Google Maps tracks international warming with the brand new Fireplace Layer and Treetop Device
Activate the new “Wildfire” layer.
A pop-up card gives people more information.
Google Maps is getting some new features to help people better understand our burning planet. The first is a new “fire” layer in the main map view that allows you to see the exact boundaries of wildfire as easily as you can look up current traffic patterns. Google has already created information about fires as part of the Crisis Response website, but as climate change makes fire season an annual event in arid areas like Australia and the western US, wildfires are now becoming a top-level event. Maps function.
According to Google, the new fire level will bring “all information about wildfires from Google” together in one simple user interface. In the US, it will also be collecting data from the National Interagency Fire Center (NIFC), and the company says it plans to expand fire details with other government agencies, starting with Australia in “the coming months.” Forest fire boundaries should be updated every hour, and Google says you will be able to tap on a fire to view information from local governments, such as “emergency websites, phone numbers for help and information, and evacuation details.” can also see important details about the fire, such as: B. its containment of how many acres were burned and when all this information was last reported. “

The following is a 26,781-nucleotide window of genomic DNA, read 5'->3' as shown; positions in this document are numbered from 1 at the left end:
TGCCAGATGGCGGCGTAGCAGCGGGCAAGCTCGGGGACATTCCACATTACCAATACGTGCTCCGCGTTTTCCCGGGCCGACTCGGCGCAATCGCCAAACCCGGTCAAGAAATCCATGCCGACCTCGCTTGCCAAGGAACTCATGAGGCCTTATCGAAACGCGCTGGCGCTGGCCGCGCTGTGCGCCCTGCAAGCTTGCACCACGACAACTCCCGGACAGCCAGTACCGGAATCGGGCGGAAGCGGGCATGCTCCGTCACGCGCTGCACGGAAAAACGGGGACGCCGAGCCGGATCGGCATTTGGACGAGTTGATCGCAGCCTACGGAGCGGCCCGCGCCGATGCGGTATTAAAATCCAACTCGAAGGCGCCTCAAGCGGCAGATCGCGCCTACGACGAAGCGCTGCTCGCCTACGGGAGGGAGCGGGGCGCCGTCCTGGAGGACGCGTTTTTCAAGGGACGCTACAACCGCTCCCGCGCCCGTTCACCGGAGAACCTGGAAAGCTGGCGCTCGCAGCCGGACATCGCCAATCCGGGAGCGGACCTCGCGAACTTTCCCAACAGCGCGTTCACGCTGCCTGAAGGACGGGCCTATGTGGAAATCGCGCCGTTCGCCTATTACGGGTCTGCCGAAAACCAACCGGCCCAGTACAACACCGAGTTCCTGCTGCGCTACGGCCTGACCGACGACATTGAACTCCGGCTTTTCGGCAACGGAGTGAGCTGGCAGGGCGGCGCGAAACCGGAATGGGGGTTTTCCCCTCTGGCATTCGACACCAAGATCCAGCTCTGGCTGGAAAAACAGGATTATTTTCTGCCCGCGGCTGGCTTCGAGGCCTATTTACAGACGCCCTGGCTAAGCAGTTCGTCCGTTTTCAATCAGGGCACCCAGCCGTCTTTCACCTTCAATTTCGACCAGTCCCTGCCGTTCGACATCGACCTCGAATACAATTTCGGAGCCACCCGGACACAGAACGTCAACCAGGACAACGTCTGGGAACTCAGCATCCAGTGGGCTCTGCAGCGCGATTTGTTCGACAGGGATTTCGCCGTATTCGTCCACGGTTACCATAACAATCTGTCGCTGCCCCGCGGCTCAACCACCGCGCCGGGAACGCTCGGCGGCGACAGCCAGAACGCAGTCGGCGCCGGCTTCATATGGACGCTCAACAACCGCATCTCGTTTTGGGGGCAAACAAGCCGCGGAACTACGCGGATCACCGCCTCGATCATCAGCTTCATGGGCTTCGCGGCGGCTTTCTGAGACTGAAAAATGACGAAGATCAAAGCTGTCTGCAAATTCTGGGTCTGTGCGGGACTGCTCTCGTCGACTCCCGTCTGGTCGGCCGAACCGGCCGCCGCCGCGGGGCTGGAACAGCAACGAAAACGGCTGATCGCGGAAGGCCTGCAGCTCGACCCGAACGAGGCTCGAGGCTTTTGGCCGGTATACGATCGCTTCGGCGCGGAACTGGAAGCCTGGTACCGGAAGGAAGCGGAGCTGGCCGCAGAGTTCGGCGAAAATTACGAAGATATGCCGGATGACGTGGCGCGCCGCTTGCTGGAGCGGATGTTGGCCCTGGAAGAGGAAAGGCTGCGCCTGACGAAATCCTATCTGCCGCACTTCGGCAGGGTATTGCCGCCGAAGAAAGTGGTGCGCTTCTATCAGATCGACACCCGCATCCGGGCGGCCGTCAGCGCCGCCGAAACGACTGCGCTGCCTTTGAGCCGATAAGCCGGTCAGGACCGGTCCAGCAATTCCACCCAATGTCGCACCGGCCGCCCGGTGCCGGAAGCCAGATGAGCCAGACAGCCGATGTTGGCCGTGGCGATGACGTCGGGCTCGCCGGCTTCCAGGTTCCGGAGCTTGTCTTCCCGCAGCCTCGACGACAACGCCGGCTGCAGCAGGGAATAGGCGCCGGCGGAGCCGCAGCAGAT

The Fire layout will be rolled out to Android this week, with iOS and desktop coming in October.
Treetop tool showing coverage in LA that has yet to be worked on.
Austin is better in some areas.
Google also announced that it will expand the Tree Canopy tool launched in 2020. This Google Maps tool combines Google’s plethora of aerial imagery with Computer Vision AI to create a map showing tree cover in cities. The expansion announced today will increase the canopy images from 15 cities to 100 cities worldwide.
Google wants city planners to use the Tree Canopy tool to combat the urban heat island phenomenon, where miles of asphalt and a lack of shade from trees can make cities significantly hotter than their surroundings. Google says heat islands “disproportionately affect low-income communities and contribute to a range of public health problems – from poor air quality to dehydration. Tree Canopy data gives local governments free access to insight into where trees can be planted to increase shade, reduce heat, and mitigate these negative effects. “
Google launched the Tree Canopy tool in Los Angeles, and the company says the data “has become a critical part of the city’s long-term goal of increasing tree shade by at least 50% by 2028”. The tool is also used by officials in Louisville, Austin, Chicago, and Miami.
Entry image from Google